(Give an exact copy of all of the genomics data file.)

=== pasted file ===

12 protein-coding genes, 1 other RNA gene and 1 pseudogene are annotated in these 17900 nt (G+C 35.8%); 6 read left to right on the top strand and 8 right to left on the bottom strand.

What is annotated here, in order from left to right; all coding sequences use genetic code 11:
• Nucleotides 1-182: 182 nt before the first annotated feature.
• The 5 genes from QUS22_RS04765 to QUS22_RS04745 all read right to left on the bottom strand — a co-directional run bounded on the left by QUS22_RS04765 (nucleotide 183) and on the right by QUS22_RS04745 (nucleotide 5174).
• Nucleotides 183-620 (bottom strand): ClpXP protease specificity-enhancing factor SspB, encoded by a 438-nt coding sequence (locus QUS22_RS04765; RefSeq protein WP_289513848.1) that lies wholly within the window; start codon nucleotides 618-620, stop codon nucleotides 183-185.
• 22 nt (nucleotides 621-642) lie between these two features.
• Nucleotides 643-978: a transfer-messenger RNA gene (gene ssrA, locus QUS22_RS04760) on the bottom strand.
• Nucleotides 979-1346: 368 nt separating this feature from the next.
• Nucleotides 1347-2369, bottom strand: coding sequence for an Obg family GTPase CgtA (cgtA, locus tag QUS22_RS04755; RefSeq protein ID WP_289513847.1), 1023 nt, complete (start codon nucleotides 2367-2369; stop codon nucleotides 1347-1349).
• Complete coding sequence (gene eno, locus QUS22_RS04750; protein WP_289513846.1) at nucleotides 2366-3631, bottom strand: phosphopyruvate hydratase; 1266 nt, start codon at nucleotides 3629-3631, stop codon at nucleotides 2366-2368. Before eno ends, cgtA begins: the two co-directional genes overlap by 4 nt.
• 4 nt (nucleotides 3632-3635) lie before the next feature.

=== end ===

12 protein-coding genes, 1 other RNA gene and 1 pseudogene are annotated in these 17900 nt (G+C 35.8%); 6 read left to right on the top strand and 8 right to left on the bottom strand.

What is annotated here, in order from left to right; all coding sequences use genetic code 11:
• Nucleotides 1-182: 182 nt before the first annotated feature.
• The 5 genes from QUS22_RS04765 to QUS22_RS04745 all read right to left on the bottom strand — a co-directional run bounded on the left by QUS22_RS04765 (nucleotide 183) and on the right by QUS22_RS04745 (nucleotide 5174).
• Nucleotides 183-620 (bottom strand): ClpXP protease specificity-enhancing factor SspB, encoded by a 438-nt coding sequence (locus QUS22_RS04765; RefSeq protein WP_289513848.1) that lies wholly within the window; start codon nucleotides 618-620, stop codon nucleotides 183-185.
• 22 nt (nucleotides 621-642) lie between these two features.
• Nucleotides 643-978: a transfer-messenger RNA gene (gene ssrA, locus QUS22_RS04760) on the bottom strand.
• Nucleotides 979-1346: 368 nt separating this feature from the next.
• Nucleotides 1347-2369, bottom strand: coding sequence for an Obg family GTPase CgtA (cgtA, locus tag QUS22_RS04755; RefSeq protein ID WP_289513847.1), 1023 nt, complete (start codon nucleotides 2367-2369; stop codon nucleotides 1347-1349).
• Complete coding sequence (gene eno, locus QUS22_RS04750; protein WP_289513846.1) at nucleotides 2366-3631, bottom strand: phosphopyruvate hydratase; 1266 nt, start codon at nucleotides 3629-3631, stop codon at nucleotides 2366-2368. Before eno ends, cgtA begins: the two co-directional genes overlap by 4 nt.
• 4 nt (nucleotides 3632-3635) lie before the next feature.